3 People, 1 Big Student Loan Debt: My Make-Ends-Meet Plan
A college graduate without student loan debt is akin to reading a kind quote about Kim Kardashian in a tabloid—it’s rare.
In the past eight years, student loan debt has nearly tripled to a whopping $1.1 trillion, and in the past 10 years, the percentage of 25-year-olds with such debt has risen from 25% to 43%.
It’s gotten so bad, in fact, that New York Fed economists warned last month that the burden of student debt could stilt consumer spending by twentysomethings, as well as further hamper the recovery of the housing market and economy.
To get a better idea of what massive student loan debt (we’re talking over $100,000 massive) looks like, three people in different professions have given us a glimpse at their situations—specifically, how the debt is impacting their lives and how they plan to pay the money back. We also consulted LearnVest Planning Services CFP® Katie Brewer to see just how their repayment plans stack up.
Dr. Amy Vlachakis, 31, Dentist
How Much I Borrowed: $150,000
What I Still Owe: $91,000
Although $150,000 is a lot of money to borrow, I didn’t really stress about it when I took out the government loans. In dental school, you don’t have time for a job, and borrowing money—unless you’re independently wealthy—is the way to afford it.
For four and a half years after I graduated, I worked as a dentist, making about $150,000 to $200,000 a year—10% of which I used to pay down my student loans each month. Then I decided to open my own practice in 2012, so I had to put my loans on deferment because I knew that I wouldn’t have the extra money to cover my school loans, along with the ones that I had to take out for over $400,000 to start the business.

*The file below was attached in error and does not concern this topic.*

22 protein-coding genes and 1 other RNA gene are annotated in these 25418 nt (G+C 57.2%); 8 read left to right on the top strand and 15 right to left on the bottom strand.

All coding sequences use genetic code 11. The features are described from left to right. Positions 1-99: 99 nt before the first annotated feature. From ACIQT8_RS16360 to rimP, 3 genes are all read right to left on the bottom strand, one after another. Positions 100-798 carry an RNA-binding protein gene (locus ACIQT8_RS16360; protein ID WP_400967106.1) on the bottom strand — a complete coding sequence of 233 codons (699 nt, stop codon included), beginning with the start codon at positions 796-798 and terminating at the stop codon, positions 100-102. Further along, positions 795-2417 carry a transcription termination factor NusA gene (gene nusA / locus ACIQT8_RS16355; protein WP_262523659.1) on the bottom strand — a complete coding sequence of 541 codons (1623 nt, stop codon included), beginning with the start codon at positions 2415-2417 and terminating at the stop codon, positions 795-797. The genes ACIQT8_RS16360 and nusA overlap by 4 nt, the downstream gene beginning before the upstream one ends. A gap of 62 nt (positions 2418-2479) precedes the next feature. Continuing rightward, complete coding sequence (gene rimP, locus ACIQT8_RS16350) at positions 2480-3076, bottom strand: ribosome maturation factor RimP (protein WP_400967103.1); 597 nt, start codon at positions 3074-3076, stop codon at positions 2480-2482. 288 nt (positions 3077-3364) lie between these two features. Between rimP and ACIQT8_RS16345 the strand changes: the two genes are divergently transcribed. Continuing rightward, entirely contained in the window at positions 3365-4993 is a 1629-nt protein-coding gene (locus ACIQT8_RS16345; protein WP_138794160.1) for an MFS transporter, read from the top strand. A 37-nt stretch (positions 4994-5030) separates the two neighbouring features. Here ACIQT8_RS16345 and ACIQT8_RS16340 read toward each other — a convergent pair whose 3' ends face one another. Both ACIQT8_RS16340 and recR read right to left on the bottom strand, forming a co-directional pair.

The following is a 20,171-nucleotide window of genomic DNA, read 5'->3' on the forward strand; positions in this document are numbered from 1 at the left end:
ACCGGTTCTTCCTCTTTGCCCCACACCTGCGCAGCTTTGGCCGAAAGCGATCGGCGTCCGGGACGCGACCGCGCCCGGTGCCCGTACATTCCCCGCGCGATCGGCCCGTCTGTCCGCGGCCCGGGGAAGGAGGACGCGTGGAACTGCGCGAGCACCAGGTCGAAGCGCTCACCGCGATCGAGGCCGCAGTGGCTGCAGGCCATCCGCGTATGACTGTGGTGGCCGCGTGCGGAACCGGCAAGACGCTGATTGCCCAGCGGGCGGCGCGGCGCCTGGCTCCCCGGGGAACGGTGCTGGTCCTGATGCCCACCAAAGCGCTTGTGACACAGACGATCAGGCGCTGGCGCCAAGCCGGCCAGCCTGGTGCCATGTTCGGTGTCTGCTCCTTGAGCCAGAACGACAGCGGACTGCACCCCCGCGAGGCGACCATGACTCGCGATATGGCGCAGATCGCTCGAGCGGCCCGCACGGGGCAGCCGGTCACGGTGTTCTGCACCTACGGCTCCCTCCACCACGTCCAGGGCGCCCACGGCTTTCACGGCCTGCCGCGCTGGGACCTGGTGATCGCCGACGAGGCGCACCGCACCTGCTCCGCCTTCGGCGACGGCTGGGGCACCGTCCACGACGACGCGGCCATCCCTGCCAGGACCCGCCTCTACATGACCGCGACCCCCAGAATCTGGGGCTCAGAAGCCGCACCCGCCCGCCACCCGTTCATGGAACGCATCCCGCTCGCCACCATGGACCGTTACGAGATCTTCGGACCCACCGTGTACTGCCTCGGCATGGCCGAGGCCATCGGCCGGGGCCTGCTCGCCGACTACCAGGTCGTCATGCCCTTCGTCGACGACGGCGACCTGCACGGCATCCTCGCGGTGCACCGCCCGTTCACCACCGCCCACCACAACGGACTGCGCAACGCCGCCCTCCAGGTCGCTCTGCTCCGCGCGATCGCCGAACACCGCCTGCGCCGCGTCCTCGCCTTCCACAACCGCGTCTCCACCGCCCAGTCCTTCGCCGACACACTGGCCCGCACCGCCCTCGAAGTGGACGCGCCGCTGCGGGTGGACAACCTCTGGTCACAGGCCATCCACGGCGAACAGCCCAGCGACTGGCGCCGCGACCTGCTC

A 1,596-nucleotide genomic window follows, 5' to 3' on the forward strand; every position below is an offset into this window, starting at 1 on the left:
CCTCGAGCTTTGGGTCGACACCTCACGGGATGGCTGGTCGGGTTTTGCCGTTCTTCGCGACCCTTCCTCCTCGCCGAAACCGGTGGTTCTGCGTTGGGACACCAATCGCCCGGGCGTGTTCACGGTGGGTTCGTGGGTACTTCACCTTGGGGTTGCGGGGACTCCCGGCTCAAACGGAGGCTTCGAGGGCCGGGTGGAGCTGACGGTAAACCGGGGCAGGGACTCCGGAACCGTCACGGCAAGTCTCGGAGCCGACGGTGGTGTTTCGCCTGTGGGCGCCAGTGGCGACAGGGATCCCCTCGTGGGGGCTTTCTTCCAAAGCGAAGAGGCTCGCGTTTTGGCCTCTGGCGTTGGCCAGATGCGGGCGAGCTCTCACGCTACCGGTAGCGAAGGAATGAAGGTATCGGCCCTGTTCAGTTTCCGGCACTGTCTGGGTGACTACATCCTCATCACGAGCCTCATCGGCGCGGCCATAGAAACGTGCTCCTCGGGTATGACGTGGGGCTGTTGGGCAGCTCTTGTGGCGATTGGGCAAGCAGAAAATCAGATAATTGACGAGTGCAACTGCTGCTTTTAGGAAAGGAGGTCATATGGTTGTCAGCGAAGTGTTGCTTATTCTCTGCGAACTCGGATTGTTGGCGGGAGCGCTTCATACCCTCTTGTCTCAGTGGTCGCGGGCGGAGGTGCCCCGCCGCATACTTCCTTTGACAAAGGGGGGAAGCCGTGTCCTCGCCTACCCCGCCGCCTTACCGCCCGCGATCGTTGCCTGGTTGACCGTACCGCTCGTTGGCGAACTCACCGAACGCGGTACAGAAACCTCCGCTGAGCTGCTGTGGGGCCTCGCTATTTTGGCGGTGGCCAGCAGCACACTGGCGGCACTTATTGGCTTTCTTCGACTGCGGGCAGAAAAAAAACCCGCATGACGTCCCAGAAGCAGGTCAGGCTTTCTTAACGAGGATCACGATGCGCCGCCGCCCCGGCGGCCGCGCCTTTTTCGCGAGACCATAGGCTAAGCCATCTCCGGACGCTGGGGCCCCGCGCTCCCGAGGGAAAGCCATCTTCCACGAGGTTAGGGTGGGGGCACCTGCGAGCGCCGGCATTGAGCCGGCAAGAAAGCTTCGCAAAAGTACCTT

Right now, I’m only paying the interest that’s accruing each month on my student loans (I have two different ones, with interest rates of 2.3% and 4.3%). Getting them both off the books is ideal, but I don’t stress about it—I know that I’ll be able to pay more as my business grows, hopefully within the next year.
I know several other dentists who have done the same thing—and one of them didn’t pay anything but interest for about two years. I myself feel very lucky to have been able to open my own practice. And the fact that I was able to defer my student loans is an amazing advantage that has helped to minimize my stress levels when it comes to the bills relating to my business. Of course, it would be nice not to have so much debt, but it hasn’t held me back from pursuing my dreams.
What Katie Says: It’s impressive that Amy has only been out of school for six years, and she’s already paid off about 40% of her student loans. Waiting a few years to start her own practice was probably a good call because she was able to make some serious headway paying them back. The one thing that I would recommend, since she’s now deferred her loans, is to set a deadline or a trigger for when she’ll resume paying—perhaps when her practice becomes profitable.